Epistemology models ontology.
People, and especially theologians, should try to familiarize themselves with scientific ideas. Of course, science is technical in many respects, but there are some very good books that try to set out some of the conceptual structure of science.
After all, the universe required ten billion years of evolution before life was even possible; the evolution of the stars and the evolving of new chemical elements in the nuclear furnaces of the stars were indispensable prerequisites for the generation of life.
Evolution, of course, is not something that simply applies to life here on earth; it applies to the whole universe.
However, as the Eastern churches have always maintained, through Christ creation is intended eventually to share in the life of God, the life of divine nature.
The physical fabric of the world had to be such as to enable that ten billion year preliminary evolution to produce the raw materials of life. Without it there would not have been the chemical materials to allow life to evolve here on earth.
Of course, nobody would deny the importance of human beings for theological thinking, but the time span of history that theologians think about is a few thousand years of human culture rather than the fifteen billion years of the history of the universe.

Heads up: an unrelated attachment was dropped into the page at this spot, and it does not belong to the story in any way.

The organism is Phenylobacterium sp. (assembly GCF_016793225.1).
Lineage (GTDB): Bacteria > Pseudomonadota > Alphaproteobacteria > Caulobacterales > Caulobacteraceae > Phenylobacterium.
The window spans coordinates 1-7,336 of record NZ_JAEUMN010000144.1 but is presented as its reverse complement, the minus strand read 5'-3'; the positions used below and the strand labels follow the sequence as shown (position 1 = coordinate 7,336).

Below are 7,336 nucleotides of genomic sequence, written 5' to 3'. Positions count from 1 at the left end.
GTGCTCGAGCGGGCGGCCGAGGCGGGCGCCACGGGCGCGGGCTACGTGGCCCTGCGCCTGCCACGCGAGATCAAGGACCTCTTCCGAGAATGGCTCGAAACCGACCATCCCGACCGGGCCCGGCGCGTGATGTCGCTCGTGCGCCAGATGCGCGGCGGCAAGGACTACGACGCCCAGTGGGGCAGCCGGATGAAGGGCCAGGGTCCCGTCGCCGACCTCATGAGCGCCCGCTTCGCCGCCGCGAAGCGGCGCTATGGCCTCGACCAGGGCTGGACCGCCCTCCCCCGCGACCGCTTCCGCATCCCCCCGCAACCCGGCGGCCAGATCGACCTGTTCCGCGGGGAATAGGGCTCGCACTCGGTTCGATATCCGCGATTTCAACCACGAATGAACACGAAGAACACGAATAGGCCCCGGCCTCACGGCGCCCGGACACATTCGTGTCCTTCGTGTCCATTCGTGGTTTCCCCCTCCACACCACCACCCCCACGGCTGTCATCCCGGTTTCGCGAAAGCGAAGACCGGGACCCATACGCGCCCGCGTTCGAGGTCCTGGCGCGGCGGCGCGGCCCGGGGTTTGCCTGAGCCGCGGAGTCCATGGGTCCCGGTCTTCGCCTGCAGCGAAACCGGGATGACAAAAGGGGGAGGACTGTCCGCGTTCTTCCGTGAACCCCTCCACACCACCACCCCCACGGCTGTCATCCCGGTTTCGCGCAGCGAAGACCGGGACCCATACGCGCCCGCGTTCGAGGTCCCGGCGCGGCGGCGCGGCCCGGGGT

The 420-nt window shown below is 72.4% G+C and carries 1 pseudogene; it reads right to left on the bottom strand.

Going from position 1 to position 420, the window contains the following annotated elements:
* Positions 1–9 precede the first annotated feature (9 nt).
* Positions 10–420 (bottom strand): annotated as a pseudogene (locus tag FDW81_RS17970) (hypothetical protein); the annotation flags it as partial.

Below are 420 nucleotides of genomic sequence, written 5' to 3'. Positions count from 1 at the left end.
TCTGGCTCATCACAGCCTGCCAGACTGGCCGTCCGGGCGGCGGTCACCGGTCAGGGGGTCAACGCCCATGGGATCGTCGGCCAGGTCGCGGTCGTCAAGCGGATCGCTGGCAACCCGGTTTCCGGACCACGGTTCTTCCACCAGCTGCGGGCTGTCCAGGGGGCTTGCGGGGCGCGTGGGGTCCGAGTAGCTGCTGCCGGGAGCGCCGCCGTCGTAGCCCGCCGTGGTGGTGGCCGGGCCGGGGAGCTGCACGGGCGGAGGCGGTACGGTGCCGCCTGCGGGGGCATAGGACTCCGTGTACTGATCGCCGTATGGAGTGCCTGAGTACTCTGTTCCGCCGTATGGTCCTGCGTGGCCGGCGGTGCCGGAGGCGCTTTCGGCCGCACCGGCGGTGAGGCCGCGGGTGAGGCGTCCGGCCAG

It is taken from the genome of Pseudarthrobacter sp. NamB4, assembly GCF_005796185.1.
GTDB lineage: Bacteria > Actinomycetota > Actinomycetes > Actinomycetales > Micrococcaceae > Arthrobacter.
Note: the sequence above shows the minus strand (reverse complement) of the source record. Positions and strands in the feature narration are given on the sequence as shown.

Science cannot tell theology how to construct a doctrine of creation, but you can't construct a doctrine of creation without taking account of the age of the universe and the evolutionary character of cosmic history.
Bottom up thinkers try to start from experience and move from experience to understanding. They don't start with certain general principles they think beforehand are likely to be true; they just hope to find out what reality is like.
I'm a very passionate believer in the unity of knowledge. There is one world of reality - one world of our experience that we're seeking to describe.
If the experience of science teaches anything, it's that the world is very strange and surprising. The many revolutions in science have certainly shown that.
I also think we need to maintain distinctions - the doctrine of creation is different from a scientific cosmology, and we should resist the temptation, which sometimes scientists give in to, to try to assimilate the concepts of theology to the concepts of science.
I very much enjoyed my career in science. I didn't leave science because I was disillusioned, but felt I'd done my bit for it after about twenty-five years.
Those theologians who are beginning to take the doctrine of creation very seriously should pay some attention to science's story.
I was very much on the mathematical side, where you probably do your best work before you're forty-five. Having passed that significant date, I thought I would do something else.